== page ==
The Bond Vigilantes Are Back
It’s been a rough-and-tumble week for income investors as well as the broad market.
The bond-market rout that’s bedeviled dividend stocks over the past two months is finally causing growthier fare to bleed as well.
Although inflation remains low, the latest jobs data suggests it could soon pick up.
In particular, the market keyed in on wage growth, which has been underwhelming in recent months but surprised to the upside in today’s employment report.
Average hourly earnings climbed 2.9% year over year, surpassing economists’ consensus forecast by a significant three-tenths of a percentage point.
More important, this was the single strongest number for wage growth since the Great Recession.
While economic data can be volatile from month to month, the upward trend in wage growth is unmistakable.
The fact that it’s coinciding with an increasingly tight labor market suggests that it will continue to head higher.
Rising wages are crucial to a virtuous business cycle. Higher wages boost spending, which in turn boosts demand and, ultimately, inflation.
The bond market has suddenly awakened to this possibility. The resulting selloff has pushed the yield on benchmark 10-Year U.S. Treasuries to 2.83%, or nearly 80 basis points higher than it was at the beginning of September.
That’s a remarkable repricing of risk in a very short time. Even with such a favorable economic backdrop, the bond market may be moving too far, too fast.
If yields soon hit 3.0%, then we could see bond traders back away from their reflation bets for a little while until actual economic data catches up. After all, that’s what happened in 2013.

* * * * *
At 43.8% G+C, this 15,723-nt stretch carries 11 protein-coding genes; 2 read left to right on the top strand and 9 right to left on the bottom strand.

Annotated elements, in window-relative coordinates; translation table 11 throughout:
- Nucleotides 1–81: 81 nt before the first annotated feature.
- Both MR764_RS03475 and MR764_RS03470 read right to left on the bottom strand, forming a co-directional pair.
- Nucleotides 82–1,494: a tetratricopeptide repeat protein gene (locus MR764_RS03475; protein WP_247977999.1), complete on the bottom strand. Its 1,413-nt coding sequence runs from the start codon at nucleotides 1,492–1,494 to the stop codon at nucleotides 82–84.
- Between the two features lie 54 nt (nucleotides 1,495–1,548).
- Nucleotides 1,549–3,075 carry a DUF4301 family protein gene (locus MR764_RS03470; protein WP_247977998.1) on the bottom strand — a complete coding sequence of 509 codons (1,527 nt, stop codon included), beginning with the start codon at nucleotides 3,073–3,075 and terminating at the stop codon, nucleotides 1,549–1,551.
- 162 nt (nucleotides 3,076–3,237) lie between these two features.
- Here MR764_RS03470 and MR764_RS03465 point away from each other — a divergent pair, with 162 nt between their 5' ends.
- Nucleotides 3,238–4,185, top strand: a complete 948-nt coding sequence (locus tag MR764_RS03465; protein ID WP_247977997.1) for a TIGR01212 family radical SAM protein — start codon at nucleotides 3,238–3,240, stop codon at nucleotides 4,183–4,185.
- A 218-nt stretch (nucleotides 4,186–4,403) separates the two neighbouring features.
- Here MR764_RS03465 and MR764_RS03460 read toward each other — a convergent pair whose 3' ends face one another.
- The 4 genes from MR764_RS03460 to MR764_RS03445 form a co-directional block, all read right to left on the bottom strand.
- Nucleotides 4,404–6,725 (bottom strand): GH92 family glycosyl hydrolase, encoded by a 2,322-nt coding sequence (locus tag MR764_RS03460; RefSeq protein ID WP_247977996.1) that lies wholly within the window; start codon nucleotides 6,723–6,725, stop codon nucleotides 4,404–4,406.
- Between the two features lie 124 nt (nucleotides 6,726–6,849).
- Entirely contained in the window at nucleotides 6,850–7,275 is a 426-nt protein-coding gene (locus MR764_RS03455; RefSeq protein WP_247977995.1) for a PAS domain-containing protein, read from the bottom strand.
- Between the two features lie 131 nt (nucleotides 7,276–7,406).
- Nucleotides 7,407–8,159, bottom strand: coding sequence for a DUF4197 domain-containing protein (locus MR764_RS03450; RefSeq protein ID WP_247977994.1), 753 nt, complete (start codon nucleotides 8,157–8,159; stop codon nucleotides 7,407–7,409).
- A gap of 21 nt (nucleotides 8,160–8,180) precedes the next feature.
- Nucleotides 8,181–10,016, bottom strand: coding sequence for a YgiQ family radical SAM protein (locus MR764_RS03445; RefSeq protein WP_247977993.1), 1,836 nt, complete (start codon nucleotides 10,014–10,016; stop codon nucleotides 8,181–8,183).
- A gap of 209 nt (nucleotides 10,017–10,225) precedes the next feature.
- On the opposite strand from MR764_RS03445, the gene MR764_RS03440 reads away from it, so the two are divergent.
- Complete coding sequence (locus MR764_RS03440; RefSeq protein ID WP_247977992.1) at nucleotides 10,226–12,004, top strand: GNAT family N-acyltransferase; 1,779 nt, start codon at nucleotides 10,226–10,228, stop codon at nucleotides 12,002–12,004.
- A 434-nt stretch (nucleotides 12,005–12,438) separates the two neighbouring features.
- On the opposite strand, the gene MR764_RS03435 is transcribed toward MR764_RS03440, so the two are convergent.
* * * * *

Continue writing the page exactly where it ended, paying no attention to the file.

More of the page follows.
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Enterprise Products Partners LP (NYSE: EPD) was headed back toward a two-year high, but in recent days investors knocked it down.
That’s despite the fact that EPD reported a great fourth quarter that absolutely crushed Wall Street forecasts.
Adjusted EBITDA grew 14% year over year, to $1.5 billion, powering 16% growth in distributable cash flow, to $0.56 per unit. Distribution coverage was a solid 1.3 times for the quarter.
Segment results were consistently strong across the board.
Looking ahead, EPD plans to invest about $3 billion this year in growth capital, also well above analyst expectations.
But two things came up during the analyst call that may have spooked some investors or disappointed others:
1) One analyst asked about whether the MLP structure remains optimal for EPD in light of tax reform.
Management said the MLP structure works for them as far as access to equity capital at a reasonable price is concerned.
But they did say they would continue to monitor how the market values midstream C corps vs. MLPs. However, they also noted that the prospect of conversion is not something “to be taken lightly.”
The market likes certainty, so a candid response where the company admits something that anyone would reasonably expect them to be doing probably wasn’t what it was looking for, especially given the potential tax implications of conversion for longtime unitholders.
But it sounds like conversion remains highly unlikely.
2) Another analyst asked about what their plans are for the excess cash flow they’ll be generating once they become fully self-funding on the equity side of their financing.
The market was probably looking for management to say they would restore distribution growth to former levels. But they demurred by noting it was too soon to speculate.
Let the market pout. EPD’s financial conservatism and irreplaceable asset base continue to make it a core holding for income investors. EPD remains a Buy.